Do you have a no-fault divorce state marriage and are an NFT collector? If so, the division of marital property into equal portions may include your priceless collection. In reality, many NFT holders have already had their spouses steal 50% of their digital assets.
‘No-Fault’ Divorce State, What Will Happen To Your NFTs?
Recently, and for good reason, an increasing number of NFT collectors have been tweeting about their divorces. Therefore, a person in a marriage that allows for “no-fault” would have to share their NFT portfolio with their soon-to-be ex-spouses.
One of the 17 no-fault divorce jurisdictions in the US is Wisconsin, where the Bored Ape collector @StonedBrody resides. A “temporary order hearing” this week demanded that Brody move a portion of his NFTs to his wife’s pocketbook.
In other words, he could lose half of his NFT holdings, which include valuable antiques.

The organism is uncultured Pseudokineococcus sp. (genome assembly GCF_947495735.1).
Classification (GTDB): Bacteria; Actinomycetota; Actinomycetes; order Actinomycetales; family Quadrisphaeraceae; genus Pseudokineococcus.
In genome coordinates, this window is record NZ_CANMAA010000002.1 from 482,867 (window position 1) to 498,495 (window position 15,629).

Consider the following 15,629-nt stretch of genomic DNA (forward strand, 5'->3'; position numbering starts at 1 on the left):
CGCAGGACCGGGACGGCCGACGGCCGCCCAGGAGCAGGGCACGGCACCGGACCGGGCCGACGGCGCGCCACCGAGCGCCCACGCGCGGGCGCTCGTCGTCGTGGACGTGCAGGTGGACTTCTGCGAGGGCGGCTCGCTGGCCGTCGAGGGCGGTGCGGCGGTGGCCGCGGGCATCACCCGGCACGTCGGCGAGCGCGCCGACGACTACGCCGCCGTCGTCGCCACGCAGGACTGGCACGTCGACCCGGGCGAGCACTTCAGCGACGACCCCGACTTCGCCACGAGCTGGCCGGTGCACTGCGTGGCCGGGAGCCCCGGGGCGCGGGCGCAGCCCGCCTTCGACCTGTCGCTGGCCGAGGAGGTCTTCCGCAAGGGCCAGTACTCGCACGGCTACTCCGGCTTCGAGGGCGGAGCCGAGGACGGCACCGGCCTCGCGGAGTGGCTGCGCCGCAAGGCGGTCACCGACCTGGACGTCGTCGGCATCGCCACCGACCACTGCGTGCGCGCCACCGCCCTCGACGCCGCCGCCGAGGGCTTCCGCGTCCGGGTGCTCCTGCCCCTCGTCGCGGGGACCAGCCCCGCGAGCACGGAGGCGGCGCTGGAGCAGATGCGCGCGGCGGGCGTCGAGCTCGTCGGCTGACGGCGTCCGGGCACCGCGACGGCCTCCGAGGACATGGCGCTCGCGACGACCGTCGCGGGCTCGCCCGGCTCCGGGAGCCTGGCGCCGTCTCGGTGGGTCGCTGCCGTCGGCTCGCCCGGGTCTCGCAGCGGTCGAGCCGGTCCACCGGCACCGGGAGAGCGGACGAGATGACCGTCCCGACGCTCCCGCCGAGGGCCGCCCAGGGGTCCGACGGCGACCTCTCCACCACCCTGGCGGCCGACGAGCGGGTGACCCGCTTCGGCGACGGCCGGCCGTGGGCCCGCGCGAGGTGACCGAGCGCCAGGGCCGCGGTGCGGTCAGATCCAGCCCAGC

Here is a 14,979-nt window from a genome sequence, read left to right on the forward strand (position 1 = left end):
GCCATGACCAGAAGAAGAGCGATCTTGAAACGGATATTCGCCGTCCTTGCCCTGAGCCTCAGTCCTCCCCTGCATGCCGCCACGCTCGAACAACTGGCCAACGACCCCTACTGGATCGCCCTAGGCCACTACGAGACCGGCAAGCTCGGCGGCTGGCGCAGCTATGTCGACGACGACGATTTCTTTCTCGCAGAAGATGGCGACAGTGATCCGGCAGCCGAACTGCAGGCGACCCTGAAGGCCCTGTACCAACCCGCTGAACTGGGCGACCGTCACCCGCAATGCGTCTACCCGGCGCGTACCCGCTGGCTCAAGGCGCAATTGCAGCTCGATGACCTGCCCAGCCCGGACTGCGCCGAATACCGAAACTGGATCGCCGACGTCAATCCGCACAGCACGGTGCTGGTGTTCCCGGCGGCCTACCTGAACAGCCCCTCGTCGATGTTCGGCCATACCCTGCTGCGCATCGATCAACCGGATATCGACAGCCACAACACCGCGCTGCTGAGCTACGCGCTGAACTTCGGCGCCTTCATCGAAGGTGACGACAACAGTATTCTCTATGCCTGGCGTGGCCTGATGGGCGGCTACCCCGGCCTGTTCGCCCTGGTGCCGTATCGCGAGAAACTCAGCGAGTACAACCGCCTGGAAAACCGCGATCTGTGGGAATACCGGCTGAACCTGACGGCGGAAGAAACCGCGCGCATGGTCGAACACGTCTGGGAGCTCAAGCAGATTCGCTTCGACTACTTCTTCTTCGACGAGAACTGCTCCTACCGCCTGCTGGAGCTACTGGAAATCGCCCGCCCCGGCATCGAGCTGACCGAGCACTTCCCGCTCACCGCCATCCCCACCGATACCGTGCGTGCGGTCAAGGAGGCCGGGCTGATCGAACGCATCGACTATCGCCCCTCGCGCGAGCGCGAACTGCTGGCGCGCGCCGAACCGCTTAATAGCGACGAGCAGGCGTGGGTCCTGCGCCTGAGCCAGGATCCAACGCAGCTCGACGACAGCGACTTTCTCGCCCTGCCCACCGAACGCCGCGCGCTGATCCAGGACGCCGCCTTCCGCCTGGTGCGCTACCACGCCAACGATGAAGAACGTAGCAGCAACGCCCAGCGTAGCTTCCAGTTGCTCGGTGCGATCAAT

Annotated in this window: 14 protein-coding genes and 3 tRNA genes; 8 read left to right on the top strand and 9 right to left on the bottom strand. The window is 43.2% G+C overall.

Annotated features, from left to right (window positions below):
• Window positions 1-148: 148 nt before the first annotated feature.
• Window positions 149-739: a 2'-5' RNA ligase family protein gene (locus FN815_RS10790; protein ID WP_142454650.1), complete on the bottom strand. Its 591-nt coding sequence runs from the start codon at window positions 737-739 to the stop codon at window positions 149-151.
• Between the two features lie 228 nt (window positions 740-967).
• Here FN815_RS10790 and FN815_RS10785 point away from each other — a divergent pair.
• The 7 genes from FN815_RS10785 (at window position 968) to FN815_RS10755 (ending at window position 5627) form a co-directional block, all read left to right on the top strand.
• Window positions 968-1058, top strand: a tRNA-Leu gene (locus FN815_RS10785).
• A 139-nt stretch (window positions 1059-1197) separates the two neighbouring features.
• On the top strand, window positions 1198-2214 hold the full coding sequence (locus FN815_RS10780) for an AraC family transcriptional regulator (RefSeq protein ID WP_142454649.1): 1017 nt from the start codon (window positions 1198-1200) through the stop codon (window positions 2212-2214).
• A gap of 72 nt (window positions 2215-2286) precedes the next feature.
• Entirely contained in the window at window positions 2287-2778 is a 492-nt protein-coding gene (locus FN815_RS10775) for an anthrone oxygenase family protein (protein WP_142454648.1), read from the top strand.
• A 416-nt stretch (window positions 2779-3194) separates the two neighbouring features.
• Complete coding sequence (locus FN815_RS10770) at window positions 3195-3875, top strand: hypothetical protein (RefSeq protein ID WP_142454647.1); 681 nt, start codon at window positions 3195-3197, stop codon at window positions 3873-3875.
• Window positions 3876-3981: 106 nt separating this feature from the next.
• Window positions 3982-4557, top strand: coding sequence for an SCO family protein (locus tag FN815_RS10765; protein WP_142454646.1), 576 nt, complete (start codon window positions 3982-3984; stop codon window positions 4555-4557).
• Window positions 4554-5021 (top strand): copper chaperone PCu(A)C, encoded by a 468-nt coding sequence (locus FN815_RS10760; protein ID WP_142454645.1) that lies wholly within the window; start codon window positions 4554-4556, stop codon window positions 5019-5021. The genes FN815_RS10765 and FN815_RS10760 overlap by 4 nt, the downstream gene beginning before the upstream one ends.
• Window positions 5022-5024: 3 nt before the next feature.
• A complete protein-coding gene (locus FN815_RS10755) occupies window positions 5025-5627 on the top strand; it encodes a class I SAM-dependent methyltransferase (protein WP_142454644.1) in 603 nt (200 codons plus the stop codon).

Value determination will be a problem when the time comes, however it has thus far allowed for delays on my end. Any conflict between my wife and I will lead to our being liquidated by the court, Brody said in a tweet.
Surprisingly, MAYC holder @hodlland experienced the same thing. In response to Brody’s reply, the collector informed him that following his divorce, he had to give up 50% of his NFTs.
How Can NFT Holders Keep Their Assets?
The only method to protect NFTs, according to @hodlland, is to “get a prenup.” If there is no blame in the divorce, any NFT wallet made during the marriage may be divided.
More often than ever before, the phrase “NFT” is heard in courtrooms nowadays. As of this summer, the New York Court is now serving court notices as NFTs; our post has all the information.